Not so as to the damage to the bushing, the stern tube nut and the rivets. This rests entirely in supposition, and while the experts, or at least some of them, say that a blow upon the fluke might also have injured these parts, they all agree that heavy weather could have done it equally well. Moreover, there is reason to attribute it to earlier wear and tear, because at least the crack in the stern tube nut had become very much corroded. Although it is apparently hard to judge the age of such a break, and indeed the broken edge of the fluke had also corroded, the crack in the stern tube nut had become black and that takes much longer. Even without that, an affirmative finding would be merely a guess. The decree cannot be an estoppel as to these injuries; at most it decided only that damage had been done to "the propeller and the stern and the parts adjacent." That did not fix the adjacent parts which were injured; any parts would do. We affirm the decree as to the bushing, the stern tube nut, the rivets; that is, as to all but the propeller.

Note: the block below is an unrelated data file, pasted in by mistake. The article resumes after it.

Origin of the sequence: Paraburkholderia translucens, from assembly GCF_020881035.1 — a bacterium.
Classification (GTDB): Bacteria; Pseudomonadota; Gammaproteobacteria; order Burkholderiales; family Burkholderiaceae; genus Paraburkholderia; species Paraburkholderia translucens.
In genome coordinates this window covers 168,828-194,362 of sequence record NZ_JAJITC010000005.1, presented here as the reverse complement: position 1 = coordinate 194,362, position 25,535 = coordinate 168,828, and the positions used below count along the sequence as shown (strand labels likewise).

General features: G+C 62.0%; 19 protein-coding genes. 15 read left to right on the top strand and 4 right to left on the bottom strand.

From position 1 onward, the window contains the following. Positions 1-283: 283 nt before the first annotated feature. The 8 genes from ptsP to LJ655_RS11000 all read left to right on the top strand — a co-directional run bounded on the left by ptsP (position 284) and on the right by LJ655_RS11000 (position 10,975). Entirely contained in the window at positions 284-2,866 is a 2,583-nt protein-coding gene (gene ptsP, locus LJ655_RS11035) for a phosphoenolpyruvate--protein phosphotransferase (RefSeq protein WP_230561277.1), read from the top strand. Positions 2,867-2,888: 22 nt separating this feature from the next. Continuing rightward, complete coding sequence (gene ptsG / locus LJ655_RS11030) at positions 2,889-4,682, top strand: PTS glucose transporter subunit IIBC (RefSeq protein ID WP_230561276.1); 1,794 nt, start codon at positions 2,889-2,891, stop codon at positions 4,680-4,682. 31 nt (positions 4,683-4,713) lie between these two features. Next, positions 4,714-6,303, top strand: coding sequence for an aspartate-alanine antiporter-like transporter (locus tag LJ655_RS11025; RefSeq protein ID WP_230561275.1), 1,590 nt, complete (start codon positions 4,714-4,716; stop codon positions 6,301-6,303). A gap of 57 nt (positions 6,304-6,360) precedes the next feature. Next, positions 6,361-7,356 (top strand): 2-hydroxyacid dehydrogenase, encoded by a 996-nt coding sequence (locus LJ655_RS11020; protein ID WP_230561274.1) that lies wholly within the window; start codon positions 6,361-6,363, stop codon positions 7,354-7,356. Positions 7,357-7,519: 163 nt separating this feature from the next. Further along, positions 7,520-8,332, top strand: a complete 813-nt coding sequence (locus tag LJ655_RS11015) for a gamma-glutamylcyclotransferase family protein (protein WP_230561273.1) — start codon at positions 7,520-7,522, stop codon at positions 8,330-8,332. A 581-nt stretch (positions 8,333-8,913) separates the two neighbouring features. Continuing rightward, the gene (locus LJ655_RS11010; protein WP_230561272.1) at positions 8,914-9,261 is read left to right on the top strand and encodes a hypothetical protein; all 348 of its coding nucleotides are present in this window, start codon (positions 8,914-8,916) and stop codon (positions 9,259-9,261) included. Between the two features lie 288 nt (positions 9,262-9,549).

The commissioner refused interest beyond a year from the entry of the interlocutory decree, June 27, 1928, because of the extraordinary delay. We are in accord; the initiative is always with the libelant and delays should be on his account, especially where as here they were so extravagant. We need not labor the point that the decree in awarding "interest" did not give the libelant carte blanche to drag on the cause for six or seven years. The appellant will keep its costs in the District Court and have costs in this court; the disbursements in this court will be divided.
Decree reversed, and cause remanded for further proceedings in accordance with the foregoing.